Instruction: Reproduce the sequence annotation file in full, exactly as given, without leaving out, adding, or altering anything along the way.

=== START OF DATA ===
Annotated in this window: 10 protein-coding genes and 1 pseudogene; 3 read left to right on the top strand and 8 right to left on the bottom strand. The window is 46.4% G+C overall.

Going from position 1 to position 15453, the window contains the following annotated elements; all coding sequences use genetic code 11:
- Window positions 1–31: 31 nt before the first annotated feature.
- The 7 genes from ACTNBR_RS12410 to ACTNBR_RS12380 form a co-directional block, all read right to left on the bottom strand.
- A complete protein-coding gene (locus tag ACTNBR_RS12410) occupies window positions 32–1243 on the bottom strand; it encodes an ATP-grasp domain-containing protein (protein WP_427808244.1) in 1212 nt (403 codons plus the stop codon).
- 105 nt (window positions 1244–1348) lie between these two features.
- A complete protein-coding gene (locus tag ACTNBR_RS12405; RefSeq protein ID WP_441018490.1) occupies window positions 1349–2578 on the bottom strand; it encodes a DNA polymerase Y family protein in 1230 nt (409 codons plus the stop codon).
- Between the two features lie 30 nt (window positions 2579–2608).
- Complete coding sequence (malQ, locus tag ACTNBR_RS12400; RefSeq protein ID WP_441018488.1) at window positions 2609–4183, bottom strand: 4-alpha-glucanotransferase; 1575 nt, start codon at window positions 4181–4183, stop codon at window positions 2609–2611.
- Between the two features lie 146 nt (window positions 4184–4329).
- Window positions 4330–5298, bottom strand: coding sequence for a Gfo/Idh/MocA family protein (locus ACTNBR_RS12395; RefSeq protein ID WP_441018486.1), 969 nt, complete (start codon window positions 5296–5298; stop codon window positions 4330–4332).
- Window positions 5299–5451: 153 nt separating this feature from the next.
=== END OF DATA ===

Annotated in this window: 10 protein-coding genes and 1 pseudogene; 3 read left to right on the top strand and 8 right to left on the bottom strand. The window is 46.4% G+C overall.

Going from position 1 to position 15453, the window contains the following annotated elements; all coding sequences use genetic code 11:
- Window positions 1–31: 31 nt before the first annotated feature.
- The 7 genes from ACTNBR_RS12410 to ACTNBR_RS12380 form a co-directional block, all read right to left on the bottom strand.
- A complete protein-coding gene (locus tag ACTNBR_RS12410) occupies window positions 32–1243 on the bottom strand; it encodes an ATP-grasp domain-containing protein (protein WP_427808244.1) in 1212 nt (403 codons plus the stop codon).
- 105 nt (window positions 1244–1348) lie between these two features.
- A complete protein-coding gene (locus tag ACTNBR_RS12405; RefSeq protein ID WP_441018490.1) occupies window positions 1349–2578 on the bottom strand; it encodes a DNA polymerase Y family protein in 1230 nt (409 codons plus the stop codon).
- Between the two features lie 30 nt (window positions 2579–2608).
- Complete coding sequence (malQ, locus tag ACTNBR_RS12400; RefSeq protein ID WP_441018488.1) at window positions 2609–4183, bottom strand: 4-alpha-glucanotransferase; 1575 nt, start codon at window positions 4181–4183, stop codon at window positions 2609–2611.
- Between the two features lie 146 nt (window positions 4184–4329).
- Window positions 4330–5298, bottom strand: coding sequence for a Gfo/Idh/MocA family protein (locus ACTNBR_RS12395; RefSeq protein ID WP_441018486.1), 969 nt, complete (start codon window positions 5296–5298; stop codon window positions 4330–4332).
- Window positions 5299–5451: 153 nt separating this feature from the next.